Mission: Suicide prevention -- Chiarelli: Skills key in dealing with stress
March 27, 2009
FORT JACKSON, S.C. -- Confined to a wheelchair, barely aware of his surroundings, reduced to having to wear a diaper, Spc. Kyle Norton is unable to perform even the simplest of tasks. Just a few months into his first deployment, a bullet that barely missed its mark left Norton in a vegetative state.
The infantryman was not hit by a round from an enemy in Iraq or Afghanistan, but rather a bullet from his own weapon as Norton tried to take his own life.
The fictitious scene above is played out in "Beyond the Front," an interactive DVD being used as part of the Army's chain-teaching program to help combat the increase in suicides. In the DVD, Norton learns that his fiance is pregnant by his best friend, his bank account is wiped out and then his battle buddy is killed in a firefight. As the scenes play out, viewers choose what actions Norton will take -- seek help or keep his problems to himself.
"Those scenarios are very realistic," said Lt. Col. Kevin Stevenson, chief of Social Work Services, Moncrief Army Community Hospital. "Those situations were the same ones I dealt with while I was in Iraq. Those things do happen."
Last year, 143 Soldiers took their own lives. That is the highest number since the Army began keeping records in 1980. It was the fourth year in a row that the number of suicides increased.
For 2009 the numbers continue to grow. In January, there were 12 suicides and 12 more suspected suicides are still under investigation. That is 50 percent more than the number of Soldiers who died in combat during the same time frame. In February, there were two confirmed suicides and an additional 16 suspected ones.
"We have to get a handle on this," Gen. Peter Chiarelli, Vice Chief of Staff of the Army, told the cadre of the 120th Adjutant General Battalion (Reception) Tuesday. "We are dealing with a tired and stressed force after seven plus years at war. While we can't alleviate the demand on our forces for the foreseeable future, we can provide better tools for coping with the stress."
TRADOC leaders are looking at how to help Soldiers learn to better manage stress from day one. During a visit to Fort Jackson last month, TRADOC Commander Gen. Martin Dempsey said they are looking at ways to incorporate stress management training into Basic Combat Training.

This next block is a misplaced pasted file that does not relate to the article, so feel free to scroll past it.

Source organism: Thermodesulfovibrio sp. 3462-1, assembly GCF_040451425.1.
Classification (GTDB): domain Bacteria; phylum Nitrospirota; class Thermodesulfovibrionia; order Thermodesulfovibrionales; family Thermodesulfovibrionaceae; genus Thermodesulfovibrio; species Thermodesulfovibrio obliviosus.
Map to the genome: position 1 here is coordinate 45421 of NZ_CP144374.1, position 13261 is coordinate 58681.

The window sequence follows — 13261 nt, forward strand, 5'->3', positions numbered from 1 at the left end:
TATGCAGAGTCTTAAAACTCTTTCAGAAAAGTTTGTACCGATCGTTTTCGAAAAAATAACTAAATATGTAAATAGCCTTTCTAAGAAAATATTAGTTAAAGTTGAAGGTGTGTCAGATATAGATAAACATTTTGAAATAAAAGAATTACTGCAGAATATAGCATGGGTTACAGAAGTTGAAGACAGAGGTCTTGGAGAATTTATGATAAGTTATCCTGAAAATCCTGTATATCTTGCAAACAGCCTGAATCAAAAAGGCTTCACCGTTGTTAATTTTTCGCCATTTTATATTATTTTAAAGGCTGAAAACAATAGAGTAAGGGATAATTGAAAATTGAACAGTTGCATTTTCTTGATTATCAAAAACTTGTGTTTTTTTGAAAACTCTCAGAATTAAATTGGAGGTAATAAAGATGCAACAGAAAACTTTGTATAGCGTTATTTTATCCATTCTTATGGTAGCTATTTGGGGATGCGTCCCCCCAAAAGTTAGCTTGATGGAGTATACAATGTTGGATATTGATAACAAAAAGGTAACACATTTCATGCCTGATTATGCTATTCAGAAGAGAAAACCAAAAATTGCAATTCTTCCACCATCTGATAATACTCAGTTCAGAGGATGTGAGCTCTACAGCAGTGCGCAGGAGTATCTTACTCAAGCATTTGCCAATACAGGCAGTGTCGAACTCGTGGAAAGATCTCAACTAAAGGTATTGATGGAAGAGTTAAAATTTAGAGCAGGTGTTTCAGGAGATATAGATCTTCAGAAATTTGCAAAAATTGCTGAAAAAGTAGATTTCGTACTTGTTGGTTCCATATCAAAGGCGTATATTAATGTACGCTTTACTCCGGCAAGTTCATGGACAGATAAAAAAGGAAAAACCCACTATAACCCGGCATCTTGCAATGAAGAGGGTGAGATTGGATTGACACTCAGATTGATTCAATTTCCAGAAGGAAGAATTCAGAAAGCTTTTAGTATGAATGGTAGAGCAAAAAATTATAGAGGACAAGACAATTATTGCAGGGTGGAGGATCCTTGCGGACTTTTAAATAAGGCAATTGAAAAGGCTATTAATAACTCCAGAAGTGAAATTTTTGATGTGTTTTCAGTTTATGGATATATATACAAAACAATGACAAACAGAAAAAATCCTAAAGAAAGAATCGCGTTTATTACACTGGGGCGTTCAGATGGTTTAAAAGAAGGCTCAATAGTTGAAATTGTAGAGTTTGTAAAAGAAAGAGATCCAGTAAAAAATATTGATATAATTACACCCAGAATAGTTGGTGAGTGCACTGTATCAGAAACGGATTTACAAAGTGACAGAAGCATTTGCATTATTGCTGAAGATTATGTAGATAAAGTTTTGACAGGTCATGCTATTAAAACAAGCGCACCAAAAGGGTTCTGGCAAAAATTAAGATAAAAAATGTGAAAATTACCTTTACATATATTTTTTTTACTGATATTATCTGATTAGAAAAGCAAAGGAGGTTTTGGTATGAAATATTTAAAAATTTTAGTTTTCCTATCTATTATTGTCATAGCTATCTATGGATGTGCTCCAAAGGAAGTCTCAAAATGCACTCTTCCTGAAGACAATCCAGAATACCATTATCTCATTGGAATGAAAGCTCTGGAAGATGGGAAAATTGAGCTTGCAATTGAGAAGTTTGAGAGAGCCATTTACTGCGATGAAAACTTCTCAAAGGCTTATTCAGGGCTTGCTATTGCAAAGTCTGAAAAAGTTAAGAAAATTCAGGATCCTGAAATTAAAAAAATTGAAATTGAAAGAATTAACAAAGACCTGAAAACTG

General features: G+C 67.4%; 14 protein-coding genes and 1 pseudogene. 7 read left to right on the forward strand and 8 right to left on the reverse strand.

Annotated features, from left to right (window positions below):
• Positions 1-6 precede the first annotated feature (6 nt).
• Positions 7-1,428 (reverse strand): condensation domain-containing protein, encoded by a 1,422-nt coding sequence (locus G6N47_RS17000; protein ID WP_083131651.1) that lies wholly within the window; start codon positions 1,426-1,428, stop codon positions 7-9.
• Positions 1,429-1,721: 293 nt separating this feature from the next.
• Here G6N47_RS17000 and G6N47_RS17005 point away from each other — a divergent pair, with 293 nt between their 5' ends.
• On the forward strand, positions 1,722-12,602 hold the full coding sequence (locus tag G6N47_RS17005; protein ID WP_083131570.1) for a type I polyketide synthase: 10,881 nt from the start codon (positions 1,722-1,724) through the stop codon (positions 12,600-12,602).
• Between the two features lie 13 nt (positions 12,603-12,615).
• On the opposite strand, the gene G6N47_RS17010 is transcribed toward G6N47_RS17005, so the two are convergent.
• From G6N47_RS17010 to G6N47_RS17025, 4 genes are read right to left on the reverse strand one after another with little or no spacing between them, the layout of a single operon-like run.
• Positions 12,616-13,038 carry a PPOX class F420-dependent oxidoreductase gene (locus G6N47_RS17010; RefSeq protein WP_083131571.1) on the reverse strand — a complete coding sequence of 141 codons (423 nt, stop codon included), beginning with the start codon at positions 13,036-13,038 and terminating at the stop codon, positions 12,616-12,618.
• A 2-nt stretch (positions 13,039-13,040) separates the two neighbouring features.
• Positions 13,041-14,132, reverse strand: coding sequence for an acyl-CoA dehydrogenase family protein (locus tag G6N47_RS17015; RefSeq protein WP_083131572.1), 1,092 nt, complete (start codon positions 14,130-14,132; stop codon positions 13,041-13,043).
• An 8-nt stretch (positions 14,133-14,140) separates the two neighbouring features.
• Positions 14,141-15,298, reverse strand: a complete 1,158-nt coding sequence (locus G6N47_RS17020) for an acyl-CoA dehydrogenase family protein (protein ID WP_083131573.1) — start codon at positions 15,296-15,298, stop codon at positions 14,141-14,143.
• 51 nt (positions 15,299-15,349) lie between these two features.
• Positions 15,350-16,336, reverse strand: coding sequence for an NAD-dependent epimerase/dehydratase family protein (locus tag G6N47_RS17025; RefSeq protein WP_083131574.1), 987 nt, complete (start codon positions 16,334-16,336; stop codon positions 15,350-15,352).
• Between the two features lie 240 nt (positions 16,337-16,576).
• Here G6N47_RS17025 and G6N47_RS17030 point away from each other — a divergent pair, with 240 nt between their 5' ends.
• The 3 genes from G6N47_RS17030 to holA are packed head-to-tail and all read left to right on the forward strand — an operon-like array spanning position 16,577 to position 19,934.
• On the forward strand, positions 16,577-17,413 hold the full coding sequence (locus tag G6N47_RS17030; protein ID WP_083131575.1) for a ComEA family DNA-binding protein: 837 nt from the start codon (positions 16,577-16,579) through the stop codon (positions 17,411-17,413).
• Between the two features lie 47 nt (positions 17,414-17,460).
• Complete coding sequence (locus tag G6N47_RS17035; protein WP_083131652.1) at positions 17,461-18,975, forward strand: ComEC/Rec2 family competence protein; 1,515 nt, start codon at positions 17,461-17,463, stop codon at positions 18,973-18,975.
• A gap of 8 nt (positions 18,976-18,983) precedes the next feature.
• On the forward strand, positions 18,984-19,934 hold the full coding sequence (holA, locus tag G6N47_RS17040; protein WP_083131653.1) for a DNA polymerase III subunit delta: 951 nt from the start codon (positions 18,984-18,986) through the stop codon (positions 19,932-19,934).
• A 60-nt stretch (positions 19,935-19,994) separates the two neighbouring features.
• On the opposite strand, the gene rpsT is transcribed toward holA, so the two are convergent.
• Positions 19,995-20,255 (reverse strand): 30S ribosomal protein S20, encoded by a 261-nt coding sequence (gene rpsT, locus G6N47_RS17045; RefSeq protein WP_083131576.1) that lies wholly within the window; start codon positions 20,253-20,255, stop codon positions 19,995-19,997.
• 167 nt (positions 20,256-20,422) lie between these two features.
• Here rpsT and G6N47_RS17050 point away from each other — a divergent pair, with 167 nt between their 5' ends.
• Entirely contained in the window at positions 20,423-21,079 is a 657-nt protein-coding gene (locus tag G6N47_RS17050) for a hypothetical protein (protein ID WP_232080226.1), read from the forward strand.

"I think that we need to take a look at a comprehensive fitness program, which we already are, that right from the beginning of a young man's or woman's experience in the Army we begin building coping skills before the stress comes," he said. "What we are trying to do is identify skills that we can give our Soldiers -- intellectual, physical, spiritual -- to build those skills into someone from the time they raise their hand, so that when stress hits, they are armed to deal with it."
In addition to indentifying Soldiers who might be at risk for suicide, both Chiarelli and Stevenson agree that getting rid of the stigma that surrounds seeking mental health treatment is a major key to reducing the number of suicide attempts.
"Is there a stigma still out there' Yes," said Stevenson. "But we have worked, and are working, to reduce those barriers. We want you to know that going to mental health is not a sign of weakness, but rather a sign of strength that you recognize that you do need help."
"We have to reduce the stigma surrounding seeking mental health help. Getting help for emotional problems should be as natural as seeking help for a sprained ankle," Chiarelli added. "Asking for help is a sign of strength not weakness. Part of our Warrior Ethos is personal courage and recognizing that you need help, and being willing to seek that help requires personal courage."
Chiarelli, who has been chosen to oversee the integration of the Army's efforts to prevent suicide, chose Fort Jackson to begin a seven-post tour to learn more about how to better identify and treat Soldiers who might need mental health help.
"There are a multitude of factors involved in suicide, and there is no one single solution," he said. "In the majority of cases, the Soldiers were dealing with relationship issues, but often there were other factors involved such as legal, financial, and medical problems. Individually or in certain situations, these factors can be manageable, but when compounded by the stress of deployments and lengthy separations, the situations can be overwhelming."
For those who might be, or for those who suspect someone may be considering suicide, help is available locally through the chain of command, chaplains and the department of mental health at MACH.
"The good news is that depression which can lead to suicide is one of the most easily treated mental health disorders," Stevenson said.